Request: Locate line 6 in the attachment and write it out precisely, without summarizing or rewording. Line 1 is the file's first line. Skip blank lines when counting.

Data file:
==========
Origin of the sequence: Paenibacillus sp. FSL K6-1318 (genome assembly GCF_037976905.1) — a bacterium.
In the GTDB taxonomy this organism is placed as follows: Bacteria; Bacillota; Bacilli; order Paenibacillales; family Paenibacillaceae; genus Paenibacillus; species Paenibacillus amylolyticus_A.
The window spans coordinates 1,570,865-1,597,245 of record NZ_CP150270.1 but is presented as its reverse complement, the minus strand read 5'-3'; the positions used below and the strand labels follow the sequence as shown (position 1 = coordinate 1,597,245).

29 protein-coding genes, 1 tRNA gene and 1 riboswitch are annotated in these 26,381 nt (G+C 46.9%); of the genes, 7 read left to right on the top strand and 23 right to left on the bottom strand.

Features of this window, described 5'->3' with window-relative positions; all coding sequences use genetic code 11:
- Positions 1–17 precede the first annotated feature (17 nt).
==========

- Positions 1–17 precede the first annotated feature (17 nt).